Now, let’s talk about Donald J.Trump, the President of the USA. In Part 1 of this piece, we discussed the concept of freedom, which is a major strand of patriotic thought over the pond. However, freedom is a mirage in the US, a false vision for many people.

 

The US has seemingly become an openly hostile place under the presidency of Trump. His populist style of discourse is purposefully orchestrated to divide the nation, especially along racial lines.

 

From my perspective, it appears that people are still terrified to brand Trump a racist. A recurring defence of his racist rhetoric from the right-wing media is a variation of ‘Trump does not mean what he says, he just he says it to play up to the crowd’. What on earth does this actually mean as a justification? ‘Oh, he’s not racist, he just constantly says racist things’. This idea that people can be openly racist but not mean it baffles me, as it should you the reader. Sure, people say comments that are offensive; however, if they apologise and do not repeat their mistaken comment then it shows they have learnt.

 

Conversely, as with Trump, if you say racist remarks regularly then you are by all accounts a racist, no? It reminds me of a scene in the show Bojack Horseman, when the titular character asks his friend Diane if he is a good person deep down. She replies with: “There’s no such thing as deep down. You’re just the things you do”. This is how we should all view not only racism but life in general – we are what we repeatedly do.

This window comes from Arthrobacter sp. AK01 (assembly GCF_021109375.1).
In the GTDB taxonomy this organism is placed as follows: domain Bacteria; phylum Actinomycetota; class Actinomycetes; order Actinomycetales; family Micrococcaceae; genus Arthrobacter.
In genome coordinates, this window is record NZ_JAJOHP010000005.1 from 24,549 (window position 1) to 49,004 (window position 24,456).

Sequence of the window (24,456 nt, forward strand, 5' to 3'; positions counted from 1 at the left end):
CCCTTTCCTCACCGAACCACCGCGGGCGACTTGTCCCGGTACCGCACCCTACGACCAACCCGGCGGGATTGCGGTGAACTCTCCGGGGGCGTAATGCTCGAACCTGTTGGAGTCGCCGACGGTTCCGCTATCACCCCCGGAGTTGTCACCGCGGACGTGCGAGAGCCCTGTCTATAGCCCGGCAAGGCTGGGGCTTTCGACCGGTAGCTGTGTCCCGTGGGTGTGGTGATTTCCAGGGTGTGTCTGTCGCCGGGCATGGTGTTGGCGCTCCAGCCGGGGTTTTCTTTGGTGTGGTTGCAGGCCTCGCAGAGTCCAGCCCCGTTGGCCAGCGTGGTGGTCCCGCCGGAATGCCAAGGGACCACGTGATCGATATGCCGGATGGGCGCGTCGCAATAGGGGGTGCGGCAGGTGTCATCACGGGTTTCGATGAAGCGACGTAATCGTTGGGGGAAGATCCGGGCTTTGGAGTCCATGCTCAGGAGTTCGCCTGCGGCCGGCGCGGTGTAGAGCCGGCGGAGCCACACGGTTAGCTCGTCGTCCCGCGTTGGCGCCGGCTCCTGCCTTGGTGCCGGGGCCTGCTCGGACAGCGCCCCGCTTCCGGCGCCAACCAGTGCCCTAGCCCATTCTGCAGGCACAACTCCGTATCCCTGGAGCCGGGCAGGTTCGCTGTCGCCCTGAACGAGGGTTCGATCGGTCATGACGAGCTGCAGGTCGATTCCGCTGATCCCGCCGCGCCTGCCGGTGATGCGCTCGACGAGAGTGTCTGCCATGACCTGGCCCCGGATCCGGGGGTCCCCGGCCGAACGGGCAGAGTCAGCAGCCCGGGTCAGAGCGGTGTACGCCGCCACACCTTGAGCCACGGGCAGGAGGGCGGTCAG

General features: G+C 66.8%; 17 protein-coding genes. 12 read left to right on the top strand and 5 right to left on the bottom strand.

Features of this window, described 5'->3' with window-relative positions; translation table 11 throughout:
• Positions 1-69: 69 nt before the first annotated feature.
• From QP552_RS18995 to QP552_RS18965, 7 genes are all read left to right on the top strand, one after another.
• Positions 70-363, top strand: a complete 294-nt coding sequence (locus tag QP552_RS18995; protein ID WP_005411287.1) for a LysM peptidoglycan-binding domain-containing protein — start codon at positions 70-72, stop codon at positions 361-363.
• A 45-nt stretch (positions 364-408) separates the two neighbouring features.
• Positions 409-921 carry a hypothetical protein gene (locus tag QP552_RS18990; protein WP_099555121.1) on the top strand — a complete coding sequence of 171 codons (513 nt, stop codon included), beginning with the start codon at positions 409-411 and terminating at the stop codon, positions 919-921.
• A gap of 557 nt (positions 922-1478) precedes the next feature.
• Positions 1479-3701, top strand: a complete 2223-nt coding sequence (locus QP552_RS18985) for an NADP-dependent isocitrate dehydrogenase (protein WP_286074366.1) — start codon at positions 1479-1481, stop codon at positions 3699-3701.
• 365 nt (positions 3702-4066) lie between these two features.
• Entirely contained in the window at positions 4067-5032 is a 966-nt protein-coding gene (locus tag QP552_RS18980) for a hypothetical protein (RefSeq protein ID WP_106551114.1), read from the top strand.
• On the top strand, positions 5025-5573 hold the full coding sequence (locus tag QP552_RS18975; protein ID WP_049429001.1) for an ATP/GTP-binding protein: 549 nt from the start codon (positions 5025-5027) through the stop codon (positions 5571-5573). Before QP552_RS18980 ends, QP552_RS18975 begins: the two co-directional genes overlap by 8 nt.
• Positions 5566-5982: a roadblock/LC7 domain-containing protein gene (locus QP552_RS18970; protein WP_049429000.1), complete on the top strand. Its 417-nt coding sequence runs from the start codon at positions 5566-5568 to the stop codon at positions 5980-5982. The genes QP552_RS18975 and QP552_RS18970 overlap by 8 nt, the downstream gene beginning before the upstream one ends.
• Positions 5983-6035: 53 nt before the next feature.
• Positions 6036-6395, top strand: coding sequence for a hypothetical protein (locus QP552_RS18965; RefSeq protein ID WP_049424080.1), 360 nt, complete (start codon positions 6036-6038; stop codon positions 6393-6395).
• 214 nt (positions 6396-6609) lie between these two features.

BoJack Horseman': The Antihero the World Needs – The International

 

The thing is, for many people, none of Trump’s racist incidents, individually, may be totally incriminating. One of them alone may indicate that Trump is perhaps racially insensitive (or “politically incorrect,” as the right-wing tend to say), but not overtly racist.

 

So, in case any of you thought this, I just want to quickly highlight some of the most detestable things Trump has said through the lens of racism. It’s important that we remember his remarks, rather than focus on it for a week and move on. We need get serious because this type of rhetoric from one of the most powerful people on the planet is disturbing.

 

Remember when Trump called for a Muslim ban? A literal ban on all Muslims entering the US. That level of racism is astounding. The hatred and singling out of Muslims is intrinsically linked to the white supremacist view that Muslims commit terrorist acts due to their religious beliefs, which is just a lie. A small group who do commit said acts are not representative of the religion of Islam. In comparison, when white people commit terrorist acts they are never branded ‘terrorists’, instead they are called ‘lone wolves’ or ‘mentally unstable’. Moreover, religious beliefs are never held up as the primary reason for why they would commit such an act.